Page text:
The spreadsheet first became available on the site last September as an attachment to a question supposedly posed by a student on Student of Fortune, a website that lets students solicit help with their homework for a fee. The question sought help on how the medical data in the attachment could be presented as a bar graph, according to on Thursday.
Stanford University officials did not respond to multiple requests for comment by Computerworld.
According to the Times, the spreadsheet contained names, diagnosis codes, account numbers as well as admission and discharge dates for about 20,000 patients who visited the Emergency Room at the hospital in 2009. No Social numbers, addresses, birthdates, or credit card details were compromised in the breach. Even so, Stanford has agreed to pay for identity theft monitoring services for the victims.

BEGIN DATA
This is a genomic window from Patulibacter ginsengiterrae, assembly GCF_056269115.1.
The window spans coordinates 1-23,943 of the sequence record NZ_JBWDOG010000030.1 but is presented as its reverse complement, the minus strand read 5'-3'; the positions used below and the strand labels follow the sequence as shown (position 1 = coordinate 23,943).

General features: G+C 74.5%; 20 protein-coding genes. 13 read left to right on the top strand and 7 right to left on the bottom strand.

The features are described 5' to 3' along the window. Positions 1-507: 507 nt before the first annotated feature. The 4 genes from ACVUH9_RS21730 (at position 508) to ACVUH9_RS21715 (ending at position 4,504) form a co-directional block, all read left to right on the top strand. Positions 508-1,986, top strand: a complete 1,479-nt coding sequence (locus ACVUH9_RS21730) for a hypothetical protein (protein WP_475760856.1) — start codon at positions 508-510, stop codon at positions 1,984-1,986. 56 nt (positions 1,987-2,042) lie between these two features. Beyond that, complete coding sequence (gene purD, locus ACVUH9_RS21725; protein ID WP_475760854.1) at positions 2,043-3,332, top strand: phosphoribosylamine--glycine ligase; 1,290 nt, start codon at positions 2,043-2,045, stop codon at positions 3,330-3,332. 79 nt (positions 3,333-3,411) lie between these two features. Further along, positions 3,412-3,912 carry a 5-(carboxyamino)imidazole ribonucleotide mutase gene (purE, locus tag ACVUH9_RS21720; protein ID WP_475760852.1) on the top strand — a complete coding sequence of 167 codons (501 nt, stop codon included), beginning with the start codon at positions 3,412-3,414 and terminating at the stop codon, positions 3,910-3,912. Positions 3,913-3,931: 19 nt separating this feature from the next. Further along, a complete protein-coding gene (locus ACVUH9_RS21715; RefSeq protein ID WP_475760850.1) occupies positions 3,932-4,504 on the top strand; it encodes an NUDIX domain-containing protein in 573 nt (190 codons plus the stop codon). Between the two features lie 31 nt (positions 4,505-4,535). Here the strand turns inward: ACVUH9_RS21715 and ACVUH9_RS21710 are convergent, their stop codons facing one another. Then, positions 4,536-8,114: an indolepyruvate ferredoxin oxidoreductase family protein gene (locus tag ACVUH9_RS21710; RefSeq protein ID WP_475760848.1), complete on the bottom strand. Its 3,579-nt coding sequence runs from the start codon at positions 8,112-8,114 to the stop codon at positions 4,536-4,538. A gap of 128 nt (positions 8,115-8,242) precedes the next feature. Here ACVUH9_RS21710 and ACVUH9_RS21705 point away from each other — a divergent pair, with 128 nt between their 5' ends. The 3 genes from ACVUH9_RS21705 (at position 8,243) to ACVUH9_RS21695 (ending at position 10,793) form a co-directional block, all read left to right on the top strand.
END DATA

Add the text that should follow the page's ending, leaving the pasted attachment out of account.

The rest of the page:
The hospital learned about the spreadsheet this August when a patient noticed it on the Student of Fortune website and informed the hospital about it. The spreadsheet was taken down immediately once the site learned about it.
Stanford has since suspended its relationship with the billing contractor and has asked it to either destroy or securely return all Stanford patient-related data it currently has in its possession, the Times quoted a hospital spokesman as saying.